There will always be biting tongues when you decide to enter your own, to fulfill your destiny, for the mirrors of what could have been reflect and others get defensive.  People hide in their religions and contain themselves in their caves of denial and fear, or regret, and if someone is not just as they are, they must be working for the other side or must be unstable.

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Goodness, how does anyone ever get the nerve to stand up and embrace their destiny, their unexplainable gifts, their sides of enchantment and wild when there is someone in their family or friends ready to snap them back down to their cubicle, church pew, and norm?  This is detrimental to a soul that is traversing this land during this life with really only a handful of minutes finding and discovering their true essence, discovering frequencies above the norm, and seeing the immense beauty in the world that is unexplainable, magical, and beautiful.  Let folks be.  Embrace your own magic.

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There is great harm in not letting someone become their own true self.  There will be work undone, people and animals not helped, blind eyes turned.  But, one cannot convince another to open their eyes, their minds, or their hearts.  I can only speak to those of you that need courage to embrace and become your powerful and gifted self.  Creator by any other name is still Creator.  We are created to be so much more than destructive forces saving souls while killing spirits.

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When you decide to stand up and show your true colors, when you decide to accept your gifts to benefit mankind and the natural world, when you decide that you are pretty incredible, there will be those that do not understand your work.  They cannot fathom what you do.  They cannot see why you are different.  It doesn’t matter.  Stand tall and choose your tribe wisely.  This means that there will be family who are detrimental to your peace and will affect your work.  Release them.  Friends must be friends that accept you for who you are.  If not release them.  Even if you are left with five people, they are your tribe, your helpers in this life, the ones that allow you to be your true self.  We should no longer be afraid of what people think.

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Stand tall.  Embrace your true calling.  When you are doing the work that you were intended to do, every door will open so that you can be your highest self.  The world is really quite enchanting, today notice a few more things you didn’t before…and stand strong.  You are amazing.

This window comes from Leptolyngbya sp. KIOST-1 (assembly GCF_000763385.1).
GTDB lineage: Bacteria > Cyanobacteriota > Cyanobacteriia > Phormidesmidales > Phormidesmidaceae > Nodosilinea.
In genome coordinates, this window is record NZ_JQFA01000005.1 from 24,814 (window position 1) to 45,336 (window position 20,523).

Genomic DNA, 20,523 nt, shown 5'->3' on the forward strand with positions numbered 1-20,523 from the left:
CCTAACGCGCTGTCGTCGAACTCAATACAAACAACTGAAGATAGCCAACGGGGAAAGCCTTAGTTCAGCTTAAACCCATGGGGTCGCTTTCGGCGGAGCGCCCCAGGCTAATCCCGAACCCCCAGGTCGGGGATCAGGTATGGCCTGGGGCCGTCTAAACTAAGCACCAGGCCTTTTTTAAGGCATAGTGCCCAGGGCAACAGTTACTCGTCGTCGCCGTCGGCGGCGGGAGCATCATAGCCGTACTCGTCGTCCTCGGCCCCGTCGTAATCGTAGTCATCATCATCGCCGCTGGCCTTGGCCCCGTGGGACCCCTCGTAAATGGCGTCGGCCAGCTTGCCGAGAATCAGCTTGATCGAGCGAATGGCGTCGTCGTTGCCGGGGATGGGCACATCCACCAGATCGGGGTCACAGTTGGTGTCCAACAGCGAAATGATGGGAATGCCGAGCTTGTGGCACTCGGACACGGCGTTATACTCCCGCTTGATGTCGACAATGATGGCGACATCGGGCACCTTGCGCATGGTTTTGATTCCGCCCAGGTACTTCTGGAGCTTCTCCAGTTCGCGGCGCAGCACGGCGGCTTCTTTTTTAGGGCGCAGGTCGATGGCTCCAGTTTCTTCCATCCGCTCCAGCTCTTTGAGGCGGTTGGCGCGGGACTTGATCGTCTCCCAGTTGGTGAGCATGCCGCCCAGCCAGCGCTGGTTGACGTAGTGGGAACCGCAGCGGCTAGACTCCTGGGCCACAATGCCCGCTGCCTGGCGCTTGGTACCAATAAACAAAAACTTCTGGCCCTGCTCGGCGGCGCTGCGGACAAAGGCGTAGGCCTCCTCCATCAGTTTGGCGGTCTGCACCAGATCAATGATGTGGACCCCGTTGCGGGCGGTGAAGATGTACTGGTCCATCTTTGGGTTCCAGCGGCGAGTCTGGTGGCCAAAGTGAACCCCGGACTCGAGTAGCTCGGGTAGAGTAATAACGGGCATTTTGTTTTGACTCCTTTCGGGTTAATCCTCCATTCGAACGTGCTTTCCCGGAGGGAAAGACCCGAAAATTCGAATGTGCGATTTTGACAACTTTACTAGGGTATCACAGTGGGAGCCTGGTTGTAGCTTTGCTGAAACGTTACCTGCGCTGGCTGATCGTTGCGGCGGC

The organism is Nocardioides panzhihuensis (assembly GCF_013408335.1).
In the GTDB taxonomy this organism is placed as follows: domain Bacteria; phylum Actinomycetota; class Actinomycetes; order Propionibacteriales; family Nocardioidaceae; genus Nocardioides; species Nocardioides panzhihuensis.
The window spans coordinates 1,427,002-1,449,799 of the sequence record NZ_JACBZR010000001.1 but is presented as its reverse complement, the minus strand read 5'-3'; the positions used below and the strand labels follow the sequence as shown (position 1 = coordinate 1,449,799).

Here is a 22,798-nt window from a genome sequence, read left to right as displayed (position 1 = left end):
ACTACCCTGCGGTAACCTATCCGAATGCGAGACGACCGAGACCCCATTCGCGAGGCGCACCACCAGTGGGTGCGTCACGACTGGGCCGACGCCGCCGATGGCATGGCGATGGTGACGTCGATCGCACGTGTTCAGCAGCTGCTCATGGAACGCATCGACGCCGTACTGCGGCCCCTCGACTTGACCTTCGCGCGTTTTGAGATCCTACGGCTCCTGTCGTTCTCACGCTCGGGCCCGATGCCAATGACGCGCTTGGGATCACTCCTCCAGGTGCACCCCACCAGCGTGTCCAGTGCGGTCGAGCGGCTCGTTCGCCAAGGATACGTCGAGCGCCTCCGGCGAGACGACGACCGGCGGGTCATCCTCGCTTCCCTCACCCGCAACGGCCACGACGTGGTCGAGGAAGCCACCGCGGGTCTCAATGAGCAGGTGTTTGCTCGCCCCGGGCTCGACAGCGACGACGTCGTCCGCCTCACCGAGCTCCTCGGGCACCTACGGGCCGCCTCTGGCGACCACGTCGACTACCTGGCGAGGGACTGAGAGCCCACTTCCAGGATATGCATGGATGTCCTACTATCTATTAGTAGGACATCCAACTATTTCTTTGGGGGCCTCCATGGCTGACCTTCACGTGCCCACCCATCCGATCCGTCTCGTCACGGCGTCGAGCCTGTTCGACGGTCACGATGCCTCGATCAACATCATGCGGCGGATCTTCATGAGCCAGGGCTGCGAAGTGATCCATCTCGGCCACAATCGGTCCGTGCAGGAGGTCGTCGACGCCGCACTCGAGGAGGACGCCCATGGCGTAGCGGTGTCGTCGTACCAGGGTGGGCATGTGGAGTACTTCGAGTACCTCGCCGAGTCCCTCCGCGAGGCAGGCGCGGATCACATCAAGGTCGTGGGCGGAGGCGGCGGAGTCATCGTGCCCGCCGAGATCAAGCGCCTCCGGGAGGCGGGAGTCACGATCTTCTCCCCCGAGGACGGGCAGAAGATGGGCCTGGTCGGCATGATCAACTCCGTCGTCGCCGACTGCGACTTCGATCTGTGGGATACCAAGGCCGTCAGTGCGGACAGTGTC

How to Respectfully Wildcraft (and the enchantment of medicinal plants)

 

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It is wild crafting time.  We have a very short growing season here and a year’s worth of herbs to gather in a short time, sustainably, and respectfully.

I love wild crafting.  I am in my element when outdoors.  Even now, I am on my balcony surrounded by plants.  I am outside every moment I can and being around plants is even better.  I gather wherever I go, friends’ houses, great aunt’s house, sides of barely trodden roads.  (Never in polluted areas and never on private property without permission.)

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There is a special way to properly wild craft.  When I was younger I foolishly thought that you could just gather what was in the yard and put them in alcohol and make a medicine.  There is so much more to that including the plants choosing to help you, full moon cycles, various transports, and intuition.  Wild crafting requires patience, quiet, and listening.

One must approach the plant humbly.  Ask permission of the plant spirits.  If a twig or leaf or root or flower will not come off easily it is saying no.  You can also see parts of the plants moving.  That is where they are agreeing to be taken.  It is really quite enchanting and I am afraid that we have been lost in our modern world and have forgotten these things.  We do not take roots if we do not need to.  The Oregon Grape Root, dalonigei, has a large underground network of roots and will be alright if one harvests the roots.  Echinacea, sochani, is not so easy or prolific and the leaves and flowers contain as much of the medicine within them as the root.  Always leave tobacco to thank the plant spirits.

Only take a third.  A third each for nature, for regrowth, and for your medicine.  It should look as if the area has been undisturbed.  No one should notice that you have wild crafted there.  Having gratitude for the plants and the availability of the medicines is important and humbly taking only what you need is to be remembered.

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There are few true medicine keepers today and it is imperative for the average herbalist (and large herb companies) to understand the importance of maintaining a respectful and ceremonial way of gathering in order to get the plants’ help in making medicines as well as keeping the energy of the medicine.

These things really cannot be adequately explained in print but it should be noted so that we can take care of our natural medicines (including dandelions!) and Mother Earth, Etsia Eloheno.

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Today I was blessed to gather sumac, spruce, cedar, mullein, calendula, Echinacea, and Oregon grape root from Aunt Donna’s.  Yesterday I gathered maple and dandelion from Rodney and Pat’s.  Tomorrow I gather roses, yucca, purslane, and lady sage.  I do love this time of year.

Farmgirl Gardening Series (Knee High by 4th of July)

“Here we go corn, here we go!” clap clap “Here we go corn, here we go!” stomp stomp.  My cheerleading days come in handy around here.  The corn is indeed up to my knee.  The sweet corn will likely make it before the season ends!  Some of the popcorn is up to Maryjane’s knee and I don’t think that counts, but we will keep cheering and watering and see what happens.

I did not ever thin the carrots.  I meant to, I really did.  I reached down and pulled one of the thousands of seedlings and out came a tiny little carrot.  I dusted the dirt off and ate the sweet the little thing and decided I rather like baby carrots and wandered off to the next task.  In season this week is the end of the mustard, kale, lettuce, arugula, collards, and herbs.

Just like when kids go from being little ones and one year in junior high shoot up taller than dad, the plants will do the same.  They are ten year olds right now, just cute and new but in the next four weeks we will see them jump up and start coming into their own.

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The gardens look beautiful.  Each person’s plot their own, filled with their favorites, the bunny rather enjoying the buffet.  Shh, I told him I wouldn’t tell on him!

Next week, compost tea and fall crops (already!), see you ’round the garden!